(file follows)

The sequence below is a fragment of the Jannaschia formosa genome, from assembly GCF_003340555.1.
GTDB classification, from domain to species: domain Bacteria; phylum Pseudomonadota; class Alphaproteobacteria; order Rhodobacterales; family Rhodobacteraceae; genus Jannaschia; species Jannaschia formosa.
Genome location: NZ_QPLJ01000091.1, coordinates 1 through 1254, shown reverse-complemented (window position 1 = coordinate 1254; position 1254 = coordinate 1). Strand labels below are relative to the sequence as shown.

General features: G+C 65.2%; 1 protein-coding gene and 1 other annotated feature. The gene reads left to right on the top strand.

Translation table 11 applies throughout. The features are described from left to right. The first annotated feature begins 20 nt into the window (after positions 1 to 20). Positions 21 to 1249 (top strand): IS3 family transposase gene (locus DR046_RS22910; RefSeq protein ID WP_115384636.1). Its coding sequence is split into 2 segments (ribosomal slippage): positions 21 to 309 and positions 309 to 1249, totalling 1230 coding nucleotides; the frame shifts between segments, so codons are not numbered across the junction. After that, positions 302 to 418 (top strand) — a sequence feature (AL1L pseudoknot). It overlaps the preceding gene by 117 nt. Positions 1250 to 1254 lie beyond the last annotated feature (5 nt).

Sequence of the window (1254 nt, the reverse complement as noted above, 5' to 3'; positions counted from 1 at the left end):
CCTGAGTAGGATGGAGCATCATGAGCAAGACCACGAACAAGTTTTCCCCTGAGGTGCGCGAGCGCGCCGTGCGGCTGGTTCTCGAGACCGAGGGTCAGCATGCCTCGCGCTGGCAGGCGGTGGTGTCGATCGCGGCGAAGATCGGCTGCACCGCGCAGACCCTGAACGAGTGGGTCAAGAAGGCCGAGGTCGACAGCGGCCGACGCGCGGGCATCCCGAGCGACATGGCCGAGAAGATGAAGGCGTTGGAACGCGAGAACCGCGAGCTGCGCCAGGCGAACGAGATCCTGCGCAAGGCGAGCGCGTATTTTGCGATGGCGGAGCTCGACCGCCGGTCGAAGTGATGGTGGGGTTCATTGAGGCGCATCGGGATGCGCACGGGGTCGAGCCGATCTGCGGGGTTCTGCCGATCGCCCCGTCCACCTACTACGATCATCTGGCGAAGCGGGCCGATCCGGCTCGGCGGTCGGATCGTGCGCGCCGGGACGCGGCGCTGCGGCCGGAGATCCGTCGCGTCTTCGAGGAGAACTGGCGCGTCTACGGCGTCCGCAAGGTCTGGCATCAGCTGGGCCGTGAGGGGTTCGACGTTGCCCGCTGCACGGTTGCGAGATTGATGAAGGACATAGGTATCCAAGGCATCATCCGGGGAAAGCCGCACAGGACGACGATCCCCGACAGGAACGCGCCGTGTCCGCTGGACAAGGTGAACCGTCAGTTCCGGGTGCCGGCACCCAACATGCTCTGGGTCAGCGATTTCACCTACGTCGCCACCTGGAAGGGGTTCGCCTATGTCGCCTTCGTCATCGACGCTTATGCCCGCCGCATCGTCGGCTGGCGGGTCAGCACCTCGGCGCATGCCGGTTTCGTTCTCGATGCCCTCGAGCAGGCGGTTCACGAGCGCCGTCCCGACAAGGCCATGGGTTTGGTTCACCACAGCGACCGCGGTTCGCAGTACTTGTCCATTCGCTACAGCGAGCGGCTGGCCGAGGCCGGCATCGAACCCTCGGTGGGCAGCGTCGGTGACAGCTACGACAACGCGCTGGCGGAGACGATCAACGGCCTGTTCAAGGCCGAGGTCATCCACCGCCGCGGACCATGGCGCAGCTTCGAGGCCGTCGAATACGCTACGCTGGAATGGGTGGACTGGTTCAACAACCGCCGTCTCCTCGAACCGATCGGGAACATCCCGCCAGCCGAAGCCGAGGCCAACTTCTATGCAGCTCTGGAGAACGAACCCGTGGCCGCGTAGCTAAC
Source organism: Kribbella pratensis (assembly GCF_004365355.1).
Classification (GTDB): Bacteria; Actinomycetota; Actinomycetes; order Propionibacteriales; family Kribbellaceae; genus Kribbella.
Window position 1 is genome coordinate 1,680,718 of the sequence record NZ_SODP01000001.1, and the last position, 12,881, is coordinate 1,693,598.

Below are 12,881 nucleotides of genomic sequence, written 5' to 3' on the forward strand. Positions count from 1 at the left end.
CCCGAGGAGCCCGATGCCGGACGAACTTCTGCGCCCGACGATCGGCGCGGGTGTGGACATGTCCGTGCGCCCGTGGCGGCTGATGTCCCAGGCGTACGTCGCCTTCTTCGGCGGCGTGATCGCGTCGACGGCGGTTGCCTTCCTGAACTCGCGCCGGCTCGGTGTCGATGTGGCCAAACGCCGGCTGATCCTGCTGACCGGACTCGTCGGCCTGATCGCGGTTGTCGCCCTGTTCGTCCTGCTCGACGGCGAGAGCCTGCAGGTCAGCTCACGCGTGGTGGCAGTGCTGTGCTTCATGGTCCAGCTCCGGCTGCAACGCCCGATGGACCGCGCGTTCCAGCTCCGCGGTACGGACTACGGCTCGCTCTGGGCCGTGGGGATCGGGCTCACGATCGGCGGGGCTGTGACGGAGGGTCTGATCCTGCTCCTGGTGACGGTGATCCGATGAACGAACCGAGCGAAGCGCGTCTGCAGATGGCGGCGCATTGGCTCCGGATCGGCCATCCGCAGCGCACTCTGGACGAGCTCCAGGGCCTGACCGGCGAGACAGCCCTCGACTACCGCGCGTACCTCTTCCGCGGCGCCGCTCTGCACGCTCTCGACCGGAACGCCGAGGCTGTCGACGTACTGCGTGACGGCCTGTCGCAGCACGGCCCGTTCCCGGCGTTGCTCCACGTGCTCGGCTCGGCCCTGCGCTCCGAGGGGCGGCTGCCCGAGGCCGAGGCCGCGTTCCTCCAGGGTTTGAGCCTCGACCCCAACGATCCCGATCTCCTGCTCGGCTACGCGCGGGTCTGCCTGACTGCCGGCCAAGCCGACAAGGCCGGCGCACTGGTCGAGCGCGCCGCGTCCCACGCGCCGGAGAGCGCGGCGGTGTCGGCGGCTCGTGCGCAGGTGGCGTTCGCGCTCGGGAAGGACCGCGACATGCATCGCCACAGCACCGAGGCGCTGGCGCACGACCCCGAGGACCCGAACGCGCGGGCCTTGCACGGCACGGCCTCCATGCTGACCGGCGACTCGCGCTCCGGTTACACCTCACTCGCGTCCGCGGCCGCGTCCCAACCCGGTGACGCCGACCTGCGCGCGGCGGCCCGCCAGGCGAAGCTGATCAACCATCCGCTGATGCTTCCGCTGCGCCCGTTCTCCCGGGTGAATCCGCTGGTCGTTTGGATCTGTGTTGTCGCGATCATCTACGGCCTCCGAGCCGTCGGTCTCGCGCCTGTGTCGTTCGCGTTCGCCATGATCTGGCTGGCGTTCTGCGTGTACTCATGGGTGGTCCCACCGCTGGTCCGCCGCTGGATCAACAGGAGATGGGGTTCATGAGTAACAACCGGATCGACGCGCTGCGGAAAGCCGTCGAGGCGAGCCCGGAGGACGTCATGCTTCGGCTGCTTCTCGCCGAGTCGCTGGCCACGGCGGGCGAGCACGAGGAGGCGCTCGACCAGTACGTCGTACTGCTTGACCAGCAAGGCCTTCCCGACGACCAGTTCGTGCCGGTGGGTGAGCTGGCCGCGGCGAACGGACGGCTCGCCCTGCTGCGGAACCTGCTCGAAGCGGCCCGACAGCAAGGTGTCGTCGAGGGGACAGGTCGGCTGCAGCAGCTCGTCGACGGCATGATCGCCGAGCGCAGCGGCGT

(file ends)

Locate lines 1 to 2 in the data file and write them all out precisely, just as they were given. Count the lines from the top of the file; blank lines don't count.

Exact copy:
The sequence below is a fragment of the Jannaschia formosa genome, from assembly GCF_003340555.1.
GTDB classification, from domain to species: domain Bacteria; phylum Pseudomonadota; class Alphaproteobacteria; order Rhodobacterales; family Rhodobacteraceae; genus Jannaschia; species Jannaschia formosa.